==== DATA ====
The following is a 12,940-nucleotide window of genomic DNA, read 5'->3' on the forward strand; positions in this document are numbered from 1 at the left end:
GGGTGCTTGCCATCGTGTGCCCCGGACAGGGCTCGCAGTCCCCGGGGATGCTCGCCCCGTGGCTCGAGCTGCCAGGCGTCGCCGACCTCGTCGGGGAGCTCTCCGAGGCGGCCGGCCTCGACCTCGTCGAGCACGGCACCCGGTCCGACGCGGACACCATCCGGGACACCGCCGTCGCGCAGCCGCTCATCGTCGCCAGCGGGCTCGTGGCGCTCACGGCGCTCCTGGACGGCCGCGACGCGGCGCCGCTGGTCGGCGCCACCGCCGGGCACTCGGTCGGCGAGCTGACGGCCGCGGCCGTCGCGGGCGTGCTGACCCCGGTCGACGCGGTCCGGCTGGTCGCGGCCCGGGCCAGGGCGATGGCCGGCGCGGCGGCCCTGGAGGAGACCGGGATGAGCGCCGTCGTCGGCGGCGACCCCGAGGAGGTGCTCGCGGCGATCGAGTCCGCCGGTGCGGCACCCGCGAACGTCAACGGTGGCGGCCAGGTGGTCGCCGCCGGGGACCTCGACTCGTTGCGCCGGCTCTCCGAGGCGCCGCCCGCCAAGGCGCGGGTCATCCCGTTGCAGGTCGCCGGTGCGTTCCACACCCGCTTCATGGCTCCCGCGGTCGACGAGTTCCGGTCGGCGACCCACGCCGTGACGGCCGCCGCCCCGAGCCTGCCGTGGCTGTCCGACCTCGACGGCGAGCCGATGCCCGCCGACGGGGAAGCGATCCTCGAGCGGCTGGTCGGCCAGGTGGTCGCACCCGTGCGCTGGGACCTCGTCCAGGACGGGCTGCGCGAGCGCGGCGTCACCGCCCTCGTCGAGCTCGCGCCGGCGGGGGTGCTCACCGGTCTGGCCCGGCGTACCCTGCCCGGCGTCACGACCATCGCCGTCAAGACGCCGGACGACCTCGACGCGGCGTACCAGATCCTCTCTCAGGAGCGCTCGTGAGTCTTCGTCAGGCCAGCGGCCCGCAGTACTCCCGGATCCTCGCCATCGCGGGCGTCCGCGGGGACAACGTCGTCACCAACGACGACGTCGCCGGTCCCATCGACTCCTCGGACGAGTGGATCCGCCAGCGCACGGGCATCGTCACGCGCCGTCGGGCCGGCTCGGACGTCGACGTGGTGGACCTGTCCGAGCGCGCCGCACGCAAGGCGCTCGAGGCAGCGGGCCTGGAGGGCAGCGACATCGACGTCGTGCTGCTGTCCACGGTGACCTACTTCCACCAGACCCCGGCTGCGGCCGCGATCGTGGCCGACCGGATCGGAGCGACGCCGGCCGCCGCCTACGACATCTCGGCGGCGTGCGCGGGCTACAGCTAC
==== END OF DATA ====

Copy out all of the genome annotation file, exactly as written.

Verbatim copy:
The following is a 12,940-nucleotide window of genomic DNA, read 5'->3' on the forward strand; positions in this document are numbered from 1 at the left end:
GGGTGCTTGCCATCGTGTGCCCCGGACAGGGCTCGCAGTCCCCGGGGATGCTCGCCCCGTGGCTCGAGCTGCCAGGCGTCGCCGACCTCGTCGGGGAGCTCTCCGAGGCGGCCGGCCTCGACCTCGTCGAGCACGGCACCCGGTCCGACGCGGACACCATCCGGGACACCGCCGTCGCGCAGCCGCTCATCGTCGCCAGCGGGCTCGTGGCGCTCACGGCGCTCCTGGACGGCCGCGACGCGGCGCCGCTGGTCGGCGCCACCGCCGGGCACTCGGTCGGCGAGCTGACGGCCGCGGCCGTCGCGGGCGTGCTGACCCCGGTCGACGCGGTCCGGCTGGTCGCGGCCCGGGCCAGGGCGATGGCCGGCGCGGCGGCCCTGGAGGAGACCGGGATGAGCGCCGTCGTCGGCGGCGACCCCGAGGAGGTGCTCGCGGCGATCGAGTCCGCCGGTGCGGCACCCGCGAACGTCAACGGTGGCGGCCAGGTGGTCGCCGCCGGGGACCTCGACTCGTTGCGCCGGCTCTCCGAGGCGCCGCCCGCCAAGGCGCGGGTCATCCCGTTGCAGGTCGCCGGTGCGTTCCACACCCGCTTCATGGCTCCCGCGGTCGACGAGTTCCGGTCGGCGACCCACGCCGTGACGGCCGCCGCCCCGAGCCTGCCGTGGCTGTCCGACCTCGACGGCGAGCCGATGCCCGCCGACGGGGAAGCGATCCTCGAGCGGCTGGTCGGCCAGGTGGTCGCACCCGTGCGCTGGGACCTCGTCCAGGACGGGCTGCGCGAGCGCGGCGTCACCGCCCTCGTCGAGCTCGCGCCGGCGGGGGTGCTCACCGGTCTGGCCCGGCGTACCCTGCCCGGCGTCACGACCATCGCCGTCAAGACGCCGGACGACCTCGACGCGGCGTACCAGATCCTCTCTCAGGAGCGCTCGTGAGTCTTCGTCAGGCCAGCGGCCCGCAGTACTCCCGGATCCTCGCCATCGCGGGCGTCCGCGGGGACAACGTCGTCACCAACGACGACGTCGCCGGTCCCATCGACTCCTCGGACGAGTGGATCCGCCAGCGCACGGGCATCGTCACGCGCCGTCGGGCCGGCTCGGACGTCGACGTGGTGGACCTGTCCGAGCGCGCCGCACGCAAGGCGCTCGAGGCAGCGGGCCTGGAGGGCAGCGACATCGACGTCGTGCTGCTGTCCACGGTGACCTACTTCCACCAGACCCCGGCTGCGGCCGCGATCGTGGCCGACCGGATCGGAGCGACGCCGGCCGCCGCCTACGACATCTCGGCGGCGTGCGCGGGCTACAGCTAC